Apr. 29 1999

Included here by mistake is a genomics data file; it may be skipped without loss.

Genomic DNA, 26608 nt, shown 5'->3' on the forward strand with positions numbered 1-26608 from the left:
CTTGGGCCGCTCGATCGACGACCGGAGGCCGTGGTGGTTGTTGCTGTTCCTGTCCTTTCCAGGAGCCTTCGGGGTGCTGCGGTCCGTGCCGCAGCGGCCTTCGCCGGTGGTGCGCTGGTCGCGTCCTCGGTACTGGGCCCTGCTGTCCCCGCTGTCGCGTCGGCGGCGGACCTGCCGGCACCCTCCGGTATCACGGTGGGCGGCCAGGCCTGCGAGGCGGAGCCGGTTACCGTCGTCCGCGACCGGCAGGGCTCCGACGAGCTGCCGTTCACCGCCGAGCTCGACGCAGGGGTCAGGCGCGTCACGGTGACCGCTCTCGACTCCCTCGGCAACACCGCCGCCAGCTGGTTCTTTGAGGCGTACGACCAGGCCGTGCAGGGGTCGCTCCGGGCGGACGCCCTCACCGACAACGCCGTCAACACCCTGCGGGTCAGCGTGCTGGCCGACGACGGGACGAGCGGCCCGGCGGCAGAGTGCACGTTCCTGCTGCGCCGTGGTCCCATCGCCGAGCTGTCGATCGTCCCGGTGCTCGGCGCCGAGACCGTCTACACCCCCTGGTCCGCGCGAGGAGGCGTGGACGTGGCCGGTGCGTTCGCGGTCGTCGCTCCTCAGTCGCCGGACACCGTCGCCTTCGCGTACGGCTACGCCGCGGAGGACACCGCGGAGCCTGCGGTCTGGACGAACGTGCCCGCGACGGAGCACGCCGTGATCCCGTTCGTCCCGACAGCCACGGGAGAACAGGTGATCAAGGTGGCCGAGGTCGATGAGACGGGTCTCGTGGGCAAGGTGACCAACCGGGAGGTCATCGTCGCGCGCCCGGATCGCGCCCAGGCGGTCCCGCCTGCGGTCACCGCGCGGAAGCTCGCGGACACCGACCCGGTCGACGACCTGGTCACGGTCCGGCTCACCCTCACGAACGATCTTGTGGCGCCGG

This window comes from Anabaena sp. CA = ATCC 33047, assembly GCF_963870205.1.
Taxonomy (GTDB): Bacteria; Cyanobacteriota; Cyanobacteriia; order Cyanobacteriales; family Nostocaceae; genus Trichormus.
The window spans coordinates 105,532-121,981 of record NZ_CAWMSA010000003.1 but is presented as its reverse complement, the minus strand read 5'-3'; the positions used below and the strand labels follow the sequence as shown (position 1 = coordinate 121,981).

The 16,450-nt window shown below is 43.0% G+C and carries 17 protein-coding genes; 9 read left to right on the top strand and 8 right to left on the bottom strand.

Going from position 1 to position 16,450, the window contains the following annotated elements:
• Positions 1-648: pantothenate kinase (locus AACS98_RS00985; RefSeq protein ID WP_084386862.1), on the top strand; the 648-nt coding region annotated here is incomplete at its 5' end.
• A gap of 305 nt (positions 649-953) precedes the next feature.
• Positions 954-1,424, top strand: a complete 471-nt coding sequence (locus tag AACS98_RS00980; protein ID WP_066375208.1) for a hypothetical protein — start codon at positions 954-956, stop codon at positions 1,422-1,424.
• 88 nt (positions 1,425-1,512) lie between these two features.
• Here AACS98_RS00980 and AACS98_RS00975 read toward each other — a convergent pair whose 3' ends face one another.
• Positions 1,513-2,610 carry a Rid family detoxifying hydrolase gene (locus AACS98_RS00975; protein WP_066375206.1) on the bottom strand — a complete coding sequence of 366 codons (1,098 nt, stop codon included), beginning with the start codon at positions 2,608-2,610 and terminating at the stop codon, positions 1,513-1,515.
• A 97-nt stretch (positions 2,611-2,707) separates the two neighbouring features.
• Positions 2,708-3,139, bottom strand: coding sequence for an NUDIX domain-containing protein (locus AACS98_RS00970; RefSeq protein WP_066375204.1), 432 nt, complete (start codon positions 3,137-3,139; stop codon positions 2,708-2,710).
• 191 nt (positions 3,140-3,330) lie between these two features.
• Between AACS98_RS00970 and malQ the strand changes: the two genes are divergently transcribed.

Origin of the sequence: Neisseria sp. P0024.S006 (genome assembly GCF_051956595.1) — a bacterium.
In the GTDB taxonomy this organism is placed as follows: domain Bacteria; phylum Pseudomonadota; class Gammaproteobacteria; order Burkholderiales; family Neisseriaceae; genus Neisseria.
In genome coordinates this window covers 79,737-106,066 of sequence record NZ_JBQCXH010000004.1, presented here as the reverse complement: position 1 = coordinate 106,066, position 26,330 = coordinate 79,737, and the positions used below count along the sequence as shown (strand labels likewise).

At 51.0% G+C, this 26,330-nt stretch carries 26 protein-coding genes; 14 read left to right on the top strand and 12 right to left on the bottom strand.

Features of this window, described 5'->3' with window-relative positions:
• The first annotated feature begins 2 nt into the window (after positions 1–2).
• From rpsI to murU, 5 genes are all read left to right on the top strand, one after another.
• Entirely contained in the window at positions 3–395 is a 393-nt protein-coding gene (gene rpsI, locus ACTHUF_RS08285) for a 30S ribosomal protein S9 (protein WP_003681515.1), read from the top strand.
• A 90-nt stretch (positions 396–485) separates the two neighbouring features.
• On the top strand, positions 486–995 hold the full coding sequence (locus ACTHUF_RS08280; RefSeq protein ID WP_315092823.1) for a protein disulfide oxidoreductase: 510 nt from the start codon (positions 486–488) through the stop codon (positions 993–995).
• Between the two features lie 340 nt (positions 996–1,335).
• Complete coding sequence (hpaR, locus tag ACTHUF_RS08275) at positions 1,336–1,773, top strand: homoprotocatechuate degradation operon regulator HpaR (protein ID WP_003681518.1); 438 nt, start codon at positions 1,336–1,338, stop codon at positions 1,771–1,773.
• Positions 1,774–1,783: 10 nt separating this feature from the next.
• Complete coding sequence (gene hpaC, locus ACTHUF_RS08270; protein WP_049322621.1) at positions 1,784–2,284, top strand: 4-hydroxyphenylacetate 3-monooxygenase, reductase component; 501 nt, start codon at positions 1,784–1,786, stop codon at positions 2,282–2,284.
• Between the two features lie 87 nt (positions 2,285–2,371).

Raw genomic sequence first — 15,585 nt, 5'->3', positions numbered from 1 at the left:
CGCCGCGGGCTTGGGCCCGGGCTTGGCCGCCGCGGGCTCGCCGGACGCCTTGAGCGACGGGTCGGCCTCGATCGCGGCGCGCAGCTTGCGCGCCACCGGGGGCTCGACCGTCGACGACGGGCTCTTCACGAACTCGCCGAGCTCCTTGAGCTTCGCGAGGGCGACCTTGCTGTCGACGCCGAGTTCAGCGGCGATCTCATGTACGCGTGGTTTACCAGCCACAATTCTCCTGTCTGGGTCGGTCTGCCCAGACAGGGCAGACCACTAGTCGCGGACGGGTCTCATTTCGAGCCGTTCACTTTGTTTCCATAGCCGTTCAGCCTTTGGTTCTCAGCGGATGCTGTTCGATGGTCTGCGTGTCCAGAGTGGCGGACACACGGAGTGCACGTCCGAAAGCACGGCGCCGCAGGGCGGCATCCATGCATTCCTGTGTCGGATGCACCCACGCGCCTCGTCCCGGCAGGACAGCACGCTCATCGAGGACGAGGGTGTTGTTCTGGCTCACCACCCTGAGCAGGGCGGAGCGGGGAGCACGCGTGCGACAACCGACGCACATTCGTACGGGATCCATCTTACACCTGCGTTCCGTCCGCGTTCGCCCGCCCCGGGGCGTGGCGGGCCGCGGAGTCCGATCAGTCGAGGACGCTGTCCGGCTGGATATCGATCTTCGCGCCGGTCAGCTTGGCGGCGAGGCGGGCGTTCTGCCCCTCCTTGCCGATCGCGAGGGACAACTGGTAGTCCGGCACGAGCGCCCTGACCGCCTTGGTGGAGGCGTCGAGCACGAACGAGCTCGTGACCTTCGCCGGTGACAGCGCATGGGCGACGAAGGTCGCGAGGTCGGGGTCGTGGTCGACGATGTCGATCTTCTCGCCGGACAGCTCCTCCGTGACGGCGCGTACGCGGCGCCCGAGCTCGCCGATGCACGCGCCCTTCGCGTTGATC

Washington, DC - The CAMPAIGN FOR TOBACCO-FREE KIDS today announced the national, regional and group winners of the 1999 Youth Advocates of the Year Awards, an annual competition that honors young people who have made outstanding contributions to tobacco prevention. The awards program — now in its fourth year — recognizes that kids are a vital force in the fight against youth tobacco use. The young award recipients have proven that they are a powerful part of the solution to this pediatric epidemic. This year's National Youth Advocate of the Year is Deanna Durrett, a 17-year-old 11th grader from Sacred Heart Academy in Louisville, Kentucky. Deanna has testified before the Kentucky House of Representatives' Health and Welfare Committee and has even taken her message to the White House, attending a rally where more than 1,000 youngsters called for comprehensive, national tobacco control legislation. She has been an active member of Kentucky ACTION (Alliance to Control Tobacco in Our Neighborhoods) and is the first teen to serve on the executive board of the American Lung Association's Kentucky chapter. Regional winners are: East: Sarah Conklin, a 14-year-old 8th grader from Barrington Middle School in Barrington, Rhode Island, drafted and lobbied for a ban on smoking in restaurants. Seeking another way to influence her peers, Sarah co-founded a youth task force to address problems facing teens in her area. For her efforts, Sarah received the 1998 Peter J. Murray Service Excellence Award, the highest honor given by the American Lung Association of Rhode Island. South: Christina Scelsi, a 17-year-old 11th grader at Port Charlotte High School in Port Charlotte, Florida, has been instrumental in creating and implementing Florida's statewide youth advocacy initiative, Students Working Against Tobacco (SWAT). She serves as chair of the executive board of SWAT at the state level while remaining active in local events as chair of the Charlotte County SWAT chapter. This past summer, Christina spent two weeks aboard the "Truth Train," a statewide, 13-city rail tour designed to educate and engage other youth in the fight against tobacco. Mid-West: Gretchen Sneegas, a 12-year-old 7th grader at New Augusta Middle School in Indianapolis, Indiana, pushed for a statewide ban on cigarette vending machines, and last year she educated lawmakers on how easy it is for children to buy tobacco products. Gretchen directed a letter-writing campaign to state lawmakers and newspapers focusing on the use of state tobacco settlement money for tobacco prevention programs. she has spent the past year lobbying members of the Indiana legislature to declare the State House smoke-free, and was successful in convincing the Indiana House of Representatives to ban smoking in all its public areas. Central: Andrew Berndt, a 16-year-old 10th grader at Mounds View High School in Shoreview, Minnesota, has spearheaded a program on the health costs of tobacco-branded promotional items such as backpacks, shirts and hats, which resulted in a 8 x 16 foot "wall" of tobacco-branded merchandise. At a statewide youth summit, Andrew presented this "Wall of Shame," sharing the podium with former Surgeon General Dr. C. Everett Koop and then Minnesota Attorney General Skip Humphrey. West: Elizabeth McAuliffe, a 16-year-old 10th grader at Mesa High School in Mesa, Arizona, became involved in tobacco control advocacy after her grandmother died from tobacco-related cancer. She has developed skits such as "Smoky Spice Joins the Spice Girls" to educate elementary school students about how to resist peer pressure. This spring she is the chairperson of Mesa's 1999 "Celebrating a Tobacco-Free Life" Youth Summit, which will bring together youngsters of all ages to learn more about youth advocacy and tobacco prevention. The 1999 Youth Advocates of the Year Group Award will be presented to an outstanding team of middle school students from Runnemede, New Jersey, called C.O.S.T. (Children Opposed to Smoking Tobacco). Members of the group conducted a school survey to learn where children in Runnemede were able to purchase tobacco and participated in compliance checks to confirm the survey. They took their findings to the Runnemede Borough Council and lobbied for resolutions to rid their town of vending machines, end self-service displays, limit outside tobacco advertising, enforce the law forbidding the sale of tobacco products to minors and establish a clean air act for all public buildings. In 1997, they appeared before the New Jersey State Assembly and were presented with a resolution honoring their efforts. The 1999 winners will be honored at a gala celebration on April 29 at the National Building Museum in Washington, D.C. Producer/director Rob Reiner is chair of the event and Emmy Award-winning writer and political satirist Al Franken will be the master of ceremonies. More than 600 people are expected to attend, including members of Congress; Clinton Administration officials; public health, business and civic leaders; and kids. This year's gala also will feature a silent auction to raise funds for youth advocacy programs. Among the items donated are ice skates autographed by Tara Lipinski, a year's supply of Ben and Jerry's ice cream, a hat autographed by Tiger Woods and a signed shirt from Billy Baldwin. Each winner will receive educational scholarships in recognition of his or her valuable contribution to tobacco prevention and a grant to ensure that their efforts to educate kids about the dangers of tobacco use can continue. In their year-long roles, the Youth Advocates of the Year serve as spokespersons for the CAMPAIGN, sharing their views on tobacco control issues with their peers and adults, working to increase awareness of the tobacco industry’s marketing tactics aimed at youth, and encouraging kids across the country to become more active against tobacco use in their communities. "These young leaders truly represent the best and brightest advocates from across the nation," said Bill Novelli, CAMPAIGN president. "They have all made great strides in fighting tobacco addiction among youth in their schools and communities." A selection committee of representatives from national public health and education organizations reviewed more than 130 nominations and selected the winners based on their initiative, leadership abilities, creative thinking and problem-solving skills, ability to communicate ideas effectively and impact on state or local tobacco prevention policies. "It's time for teens to stand up and speak out against the tobacco companies and let them know that we won't let ourselves be used for profit," said Deanna Durrett, 1999 National Youth Advocate of the Year. "The most important thing I can do is act as a leader and teach my peers to stand up for themselves." In addition to the Youth Advocates of the Year Awards, the CAMPAIGN sponsors Kick Butts Day, an annual initiative that involves thousands of young people nationwide in tobacco prevention activities. The CAMPAIGN also partners with the Public Relations Society of America and the National Education Association in pilot programs to teach youth advocacy skills to young people across the country. The Washington, DC-based CAMPAIGN FOR TOBACCO-FREE KIDS is the country’s largest non-government initiative ever launched to protect children from tobacco addiction and exposure to second-hand smoke. Click here for more information about the Youth Advocates of the Year Awards.